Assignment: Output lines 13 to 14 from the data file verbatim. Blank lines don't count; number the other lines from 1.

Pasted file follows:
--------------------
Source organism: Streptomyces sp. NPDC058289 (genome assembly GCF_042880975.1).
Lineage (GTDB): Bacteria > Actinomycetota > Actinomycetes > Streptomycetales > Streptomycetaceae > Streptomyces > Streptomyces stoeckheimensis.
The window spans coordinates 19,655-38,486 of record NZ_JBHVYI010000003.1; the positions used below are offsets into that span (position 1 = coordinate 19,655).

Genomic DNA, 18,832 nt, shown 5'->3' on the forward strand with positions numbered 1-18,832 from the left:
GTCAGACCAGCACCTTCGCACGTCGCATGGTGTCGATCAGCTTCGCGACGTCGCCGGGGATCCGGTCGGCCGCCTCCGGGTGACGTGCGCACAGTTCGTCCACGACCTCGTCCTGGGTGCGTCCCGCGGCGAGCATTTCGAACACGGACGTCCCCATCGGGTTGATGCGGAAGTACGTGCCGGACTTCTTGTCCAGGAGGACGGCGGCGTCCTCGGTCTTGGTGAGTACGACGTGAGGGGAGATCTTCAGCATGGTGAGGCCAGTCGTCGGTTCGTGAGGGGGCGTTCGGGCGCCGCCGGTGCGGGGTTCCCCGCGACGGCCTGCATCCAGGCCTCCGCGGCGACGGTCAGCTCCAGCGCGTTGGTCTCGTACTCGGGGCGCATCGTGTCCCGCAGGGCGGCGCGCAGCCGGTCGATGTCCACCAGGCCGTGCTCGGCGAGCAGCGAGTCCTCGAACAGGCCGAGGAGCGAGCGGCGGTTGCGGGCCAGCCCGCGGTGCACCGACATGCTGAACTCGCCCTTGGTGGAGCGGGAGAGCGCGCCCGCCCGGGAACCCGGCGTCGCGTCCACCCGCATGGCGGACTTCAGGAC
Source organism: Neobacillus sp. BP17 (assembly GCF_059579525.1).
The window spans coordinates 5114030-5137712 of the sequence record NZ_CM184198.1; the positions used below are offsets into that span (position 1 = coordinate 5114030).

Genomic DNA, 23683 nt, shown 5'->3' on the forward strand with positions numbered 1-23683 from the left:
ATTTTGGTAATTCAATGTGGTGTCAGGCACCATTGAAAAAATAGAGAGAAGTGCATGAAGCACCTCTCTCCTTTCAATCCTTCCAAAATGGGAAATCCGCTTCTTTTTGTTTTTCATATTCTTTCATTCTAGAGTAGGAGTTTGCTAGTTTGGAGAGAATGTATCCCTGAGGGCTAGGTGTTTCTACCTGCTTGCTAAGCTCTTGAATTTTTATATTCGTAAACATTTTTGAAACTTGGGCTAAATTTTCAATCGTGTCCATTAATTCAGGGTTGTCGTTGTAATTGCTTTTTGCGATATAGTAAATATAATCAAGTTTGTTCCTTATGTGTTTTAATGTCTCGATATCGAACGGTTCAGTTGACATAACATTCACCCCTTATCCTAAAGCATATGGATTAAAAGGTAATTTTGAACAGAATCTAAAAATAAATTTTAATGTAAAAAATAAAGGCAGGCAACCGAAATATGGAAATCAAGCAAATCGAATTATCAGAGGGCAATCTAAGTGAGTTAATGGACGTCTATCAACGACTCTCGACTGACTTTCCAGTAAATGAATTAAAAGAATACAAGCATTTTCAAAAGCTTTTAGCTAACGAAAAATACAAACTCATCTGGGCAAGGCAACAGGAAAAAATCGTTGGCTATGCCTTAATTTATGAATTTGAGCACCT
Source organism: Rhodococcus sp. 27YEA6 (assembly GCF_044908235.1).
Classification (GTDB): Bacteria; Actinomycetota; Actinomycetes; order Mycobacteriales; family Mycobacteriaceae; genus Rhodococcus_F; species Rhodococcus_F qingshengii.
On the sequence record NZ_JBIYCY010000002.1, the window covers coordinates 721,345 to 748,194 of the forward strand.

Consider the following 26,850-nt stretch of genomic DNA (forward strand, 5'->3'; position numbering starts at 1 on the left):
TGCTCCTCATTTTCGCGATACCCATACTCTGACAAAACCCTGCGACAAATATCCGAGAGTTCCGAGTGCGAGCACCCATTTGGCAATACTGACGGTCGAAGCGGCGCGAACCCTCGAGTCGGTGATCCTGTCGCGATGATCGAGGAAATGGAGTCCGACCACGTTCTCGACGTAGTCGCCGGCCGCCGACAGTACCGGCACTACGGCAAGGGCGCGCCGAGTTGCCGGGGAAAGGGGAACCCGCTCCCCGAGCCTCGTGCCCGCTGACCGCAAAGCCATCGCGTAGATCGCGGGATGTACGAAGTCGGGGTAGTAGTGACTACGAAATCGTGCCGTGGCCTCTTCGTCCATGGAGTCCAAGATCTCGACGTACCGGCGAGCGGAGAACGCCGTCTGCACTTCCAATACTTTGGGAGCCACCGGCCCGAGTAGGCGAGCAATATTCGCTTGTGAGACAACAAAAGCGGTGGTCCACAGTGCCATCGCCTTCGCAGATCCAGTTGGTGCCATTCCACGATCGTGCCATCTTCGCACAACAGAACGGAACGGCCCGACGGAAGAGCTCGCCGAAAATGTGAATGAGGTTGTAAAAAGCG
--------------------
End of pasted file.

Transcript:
Consider the following 26,850-nt stretch of genomic DNA (forward strand, 5'->3'; position numbering starts at 1 on the left):
TGCTCCTCATTTTCGCGATACCCATACTCTGACAAAACCCTGCGACAAATATCCGAGAGTTCCGAGTGCGAGCACCCATTTGGCAATACTGACGGTCGAAGCGGCGCGAACCCTCGAGTCGGTGATCCTGTCGCGATGATCGAGGAAATGGAGTCCGACCACGTTCTCGACGTAGTCGCCGGCCGCCGACAGTACCGGCACTACGGCAAGGGCGCGCCGAGTTGCCGGGGAAAGGGGAACCCGCTCCCCGAGCCTCGTGCCCGCTGACCGCAAAGCCATCGCGTAGATCGCGGGATGTACGAAGTCGGGGTAGTAGTGACTACGAAATCGTGCCGTGGCCTCTTCGTCCATGGAGTCCAAGATCTCGACGTACCGGCGAGCGGAGAACGCCGTCTGCACTTCCAATACTTTGGGAGCCACCGGCCCGAGTAGGCGAGCAATATTCGCTTGTGAGACAACAAAAGCGGTGGTCCACAGTGCCATCGCCTTCGCAGATCCAGTTGGTGCCATTCCACGATCGTGCCATCTTCGCACAACAGAACGGAACGGCCCGACGGAAGAGCTCGCCGAAAATGTGAATGAGGTTGTAAAAAGCG